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Women's Look Forward: Canadian Open/Toronto


This injury business is getting to be a bit much. When not one of the top three Gold Exempts is available for the last Tier I of the year to be played on hardcourts, you know you've got problems.

The #1 Gold Exempt is Serena Williams, and she's out. #2 is Venus Williams, and she has withdrawn from Toronto. And the #3 Gold Exempt, Jennifer Capriati, isn't here either. All injured.

That leaves us with the usual suspects we've been seeing for most of the year: Kim Clijsters as the #1 seed and Justine Henin-Hardenne at #2. They're the only Top Five players; the #3 seed is defending champion Amelie Mauresmo, making her first hardcourt appearance of the summer. The #4 seed is Daniela Hantuchova, ranked #9. Anastasia Myskina is the #5 seed, meaning that only five of the Top Ten are in the field. Magdalena Maleeva is #6, Amanda Coetzer #7 (meaning that not even Ai Sugiyama is playing, which is rather shocking), Jelena Dokic #8, Elena Dementieva #9, Vera Zvonareva (another player just coming to hardcourts ) is #10, Silvia Farina Elia #11 (meaning that only eleven of the top 20 are here), Elena Bovina #12, Eleni Daniilidou #13, Nadia Petrova #14, Nathalie Dechy (playing again after being out for several weeks) #15, and Svetlana Kuznetsova #16.

Despite that relatively low number of top players, there are some pretty good floaters -- Francesca Schiavone, who has had two semifinals in her last three tournaments and looks ready to break into the Top 25; young Russians Lina Krasnoroutskaya, Dinara Safina, and Maria Sharapova; hardcourt-loving Laura Granville; upset artist Magui Serna; and the resurgent Mary Pierce. But we also have eleven players below #50 who earned direct entry. That's despite a 56-draw with twelve spots for qualifiers and four spots for wildcards, meaning that only 40 players earned direct entry. It's not often that we see a Tier I with that weak a field. (That extends even to qualifying, incidentally. It looks like the parable about sweeping the streets and still having room left over. In a field that should theoretically hold 48, there were -- last time we looked -- sixteen byes, and seven players ranked below #500. For a Tier I event! Either people haven't heard that SARS is gone, or this injury problem is even worse than we thought.)

It's also an inexperienced field, with exactly one Canadian Open title to its credit: Mauresmo, last year's winner, is the only past champion in the field. 2001 winner Serena is injured. 1999 and 2000 champion Martina Hingis is gone. Monica Seles, who won four straight Canadian Opens from 1995 to 1998, is injured. The only pre-Seles champion who is still playing (apart from Martina Navratilova) is Jennifer Capriati, who won in 1991, and she's injured.

Still, there is a surprisingly large number of good matches. Our list of high-quality first-rounders:

Krasnoroutskaya vs. (13) Daniilidou. Krasnoroutskaya still doesn't seem quite to be up to her level of two years ago -- but Daniilidou isn't up to her level of last year, and the surface is probably better for Krasnoroutskaya.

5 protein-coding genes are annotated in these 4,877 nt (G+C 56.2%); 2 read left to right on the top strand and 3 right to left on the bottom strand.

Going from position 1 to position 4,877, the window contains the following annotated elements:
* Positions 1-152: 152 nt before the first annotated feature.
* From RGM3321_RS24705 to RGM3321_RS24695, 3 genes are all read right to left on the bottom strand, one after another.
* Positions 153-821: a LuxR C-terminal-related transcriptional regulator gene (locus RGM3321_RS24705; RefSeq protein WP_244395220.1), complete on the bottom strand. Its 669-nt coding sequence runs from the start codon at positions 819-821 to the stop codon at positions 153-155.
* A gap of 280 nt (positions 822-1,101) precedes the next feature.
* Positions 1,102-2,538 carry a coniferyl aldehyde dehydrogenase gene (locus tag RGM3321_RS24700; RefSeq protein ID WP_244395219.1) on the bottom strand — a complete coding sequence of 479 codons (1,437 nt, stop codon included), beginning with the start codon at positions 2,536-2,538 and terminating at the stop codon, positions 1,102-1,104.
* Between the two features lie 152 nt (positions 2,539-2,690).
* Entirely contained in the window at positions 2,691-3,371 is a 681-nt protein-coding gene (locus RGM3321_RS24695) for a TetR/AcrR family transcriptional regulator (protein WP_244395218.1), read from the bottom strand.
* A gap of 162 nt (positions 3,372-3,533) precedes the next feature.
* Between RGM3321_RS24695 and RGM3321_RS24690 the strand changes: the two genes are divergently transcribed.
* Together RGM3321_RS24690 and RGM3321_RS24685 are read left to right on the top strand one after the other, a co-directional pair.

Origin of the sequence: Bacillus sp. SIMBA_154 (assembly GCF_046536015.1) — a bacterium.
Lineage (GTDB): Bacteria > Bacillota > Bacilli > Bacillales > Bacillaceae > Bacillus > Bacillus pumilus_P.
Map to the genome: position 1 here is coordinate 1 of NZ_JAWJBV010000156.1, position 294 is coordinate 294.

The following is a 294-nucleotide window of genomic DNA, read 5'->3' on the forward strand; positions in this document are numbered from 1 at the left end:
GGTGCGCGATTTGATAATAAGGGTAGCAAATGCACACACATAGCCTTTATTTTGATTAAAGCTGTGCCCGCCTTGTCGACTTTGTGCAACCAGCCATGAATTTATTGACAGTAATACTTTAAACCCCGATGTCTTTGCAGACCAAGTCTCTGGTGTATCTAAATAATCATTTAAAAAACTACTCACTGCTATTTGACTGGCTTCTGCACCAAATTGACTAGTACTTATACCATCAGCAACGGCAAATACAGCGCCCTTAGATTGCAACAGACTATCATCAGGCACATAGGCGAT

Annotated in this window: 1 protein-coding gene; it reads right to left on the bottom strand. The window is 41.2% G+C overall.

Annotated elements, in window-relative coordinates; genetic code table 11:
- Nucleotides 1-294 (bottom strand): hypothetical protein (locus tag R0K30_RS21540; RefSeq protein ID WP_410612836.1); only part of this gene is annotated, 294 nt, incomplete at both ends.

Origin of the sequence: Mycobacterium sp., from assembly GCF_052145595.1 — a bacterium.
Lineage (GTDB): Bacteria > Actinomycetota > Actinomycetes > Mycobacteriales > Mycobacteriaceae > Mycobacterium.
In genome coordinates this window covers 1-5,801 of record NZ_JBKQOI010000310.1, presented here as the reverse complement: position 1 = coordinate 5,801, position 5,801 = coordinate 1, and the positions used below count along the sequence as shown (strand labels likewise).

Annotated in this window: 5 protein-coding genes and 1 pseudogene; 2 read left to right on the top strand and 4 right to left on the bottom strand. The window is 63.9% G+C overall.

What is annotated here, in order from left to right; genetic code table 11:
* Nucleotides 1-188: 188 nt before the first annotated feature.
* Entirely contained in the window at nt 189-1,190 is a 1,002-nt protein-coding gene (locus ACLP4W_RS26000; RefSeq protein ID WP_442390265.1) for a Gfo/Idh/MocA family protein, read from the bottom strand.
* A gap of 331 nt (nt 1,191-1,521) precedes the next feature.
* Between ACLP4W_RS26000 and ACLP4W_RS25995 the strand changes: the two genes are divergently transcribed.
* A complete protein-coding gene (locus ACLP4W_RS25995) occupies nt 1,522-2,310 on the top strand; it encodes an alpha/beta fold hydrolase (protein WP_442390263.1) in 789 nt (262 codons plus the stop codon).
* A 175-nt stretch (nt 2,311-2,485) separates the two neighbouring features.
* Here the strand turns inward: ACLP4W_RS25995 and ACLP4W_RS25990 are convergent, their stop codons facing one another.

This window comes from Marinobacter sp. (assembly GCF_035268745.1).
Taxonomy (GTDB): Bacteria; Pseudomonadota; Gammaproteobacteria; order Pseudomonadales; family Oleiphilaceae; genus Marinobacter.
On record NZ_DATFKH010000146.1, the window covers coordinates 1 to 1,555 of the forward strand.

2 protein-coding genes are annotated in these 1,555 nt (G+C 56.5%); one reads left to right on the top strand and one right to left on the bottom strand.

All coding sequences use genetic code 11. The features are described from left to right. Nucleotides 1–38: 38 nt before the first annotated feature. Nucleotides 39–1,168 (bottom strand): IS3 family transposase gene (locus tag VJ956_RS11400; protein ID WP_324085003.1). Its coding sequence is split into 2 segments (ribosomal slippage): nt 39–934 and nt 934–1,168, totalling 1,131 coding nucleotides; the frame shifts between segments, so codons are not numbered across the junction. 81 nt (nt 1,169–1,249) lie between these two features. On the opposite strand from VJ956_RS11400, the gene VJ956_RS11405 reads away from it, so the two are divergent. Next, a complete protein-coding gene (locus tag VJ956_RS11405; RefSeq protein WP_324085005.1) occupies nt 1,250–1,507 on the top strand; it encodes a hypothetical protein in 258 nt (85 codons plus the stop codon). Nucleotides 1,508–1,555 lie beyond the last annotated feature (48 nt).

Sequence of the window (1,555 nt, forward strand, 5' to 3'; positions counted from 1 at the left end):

Suarez vs. (16) Kuznetsova. Suarez just missed being seeded, Kuznetsova barely earned it. Kuznetsova is rising fairly steadily, but Suarez is good at dealing with young and impatient (or old and impatient, for that matter) opponents.

(10) Zvonareva vs. Schett. Schett is in terrible form, but at least she's had some hardcourt warmups.

Molik vs. (9) Dementieva. Molik has been inconsistent this year, but her best has been better than Dementieva's worst.

(15) Dechy vs. Tanasugarn. Tanasugarn has been struggling, but she's played. Dechy hasn't.

Likhovtseva vs. Sharapova. Experienced Russian vs. Inexperienced Russian. Likhovtseva is coming out of her funk. Sharapova is rising. Hard to call.

In the second round, we can look forward to a Clijsters/Schiavone rematch; #6 seed Maleeva could face upset artist Serna; Kuznetsova could face Mary Pierce; Dementieva could face Safina, Mauresmo would face the Likhovtseva/Sharapova winner; and Petrova could face Granville.

The Rankings. With Kim Clijsters finally up to #1, there won't be all that much excitement at the top. Clijsters is set at #1 for weeks to come. Serena Williams will stay at #2. Justine Henin-Hardenne is #3. Lindsay Davenport is safe at #4 until the U. S. Open. Venus Williams is safe at #5 for the moment.

Had Jennifer Capriati been able to play, we might have seen a change at #6. But with Amelie Mauresmo in and Capriati out, Mauresmo is guaranteed to stay #6.

That means the first possible move would be at #7; Capriati has finalist points to defend, meaning that Daniela Hantuchova has a shot at her. But Hantuchova has 177 points of her own to defend. Best bet is that Capriati stays #7, Chanda Rubin rises to #8, and Hantuchova slips back to #9. (Which is still good for the #8 U. S. Open seed, with Serena out.)

#10 Anastasia Myskina has a shot at moving up, perhaps as high as #8; she has nothing to defend. But she also could see someone such as Magdalena Maleeva overtake her.

Myskina is at least guaranteed of being seeded in the #9-#12 range. So is Maleeva. The other two spots in that seeding tier are wide open, with Conchita Martinez less than 20 points ahead of Ai Sugiyama, and Amanda Coetzer only eight points behind Sugiyama. Elena Dementieva, Vera Zvonareva, and Jelena Dokic are also within 150 points. We may not know who gets the #12 seed until the weekend.

Other players who have a shot at being seeded in the Top 16 include Patty Schnyder (who would have a shot at #12 had she played, but she isn't playing), Meghann Shaughnessy, Silvia Farina Elia, Elena Bovina, and Nadia Petrova.
 
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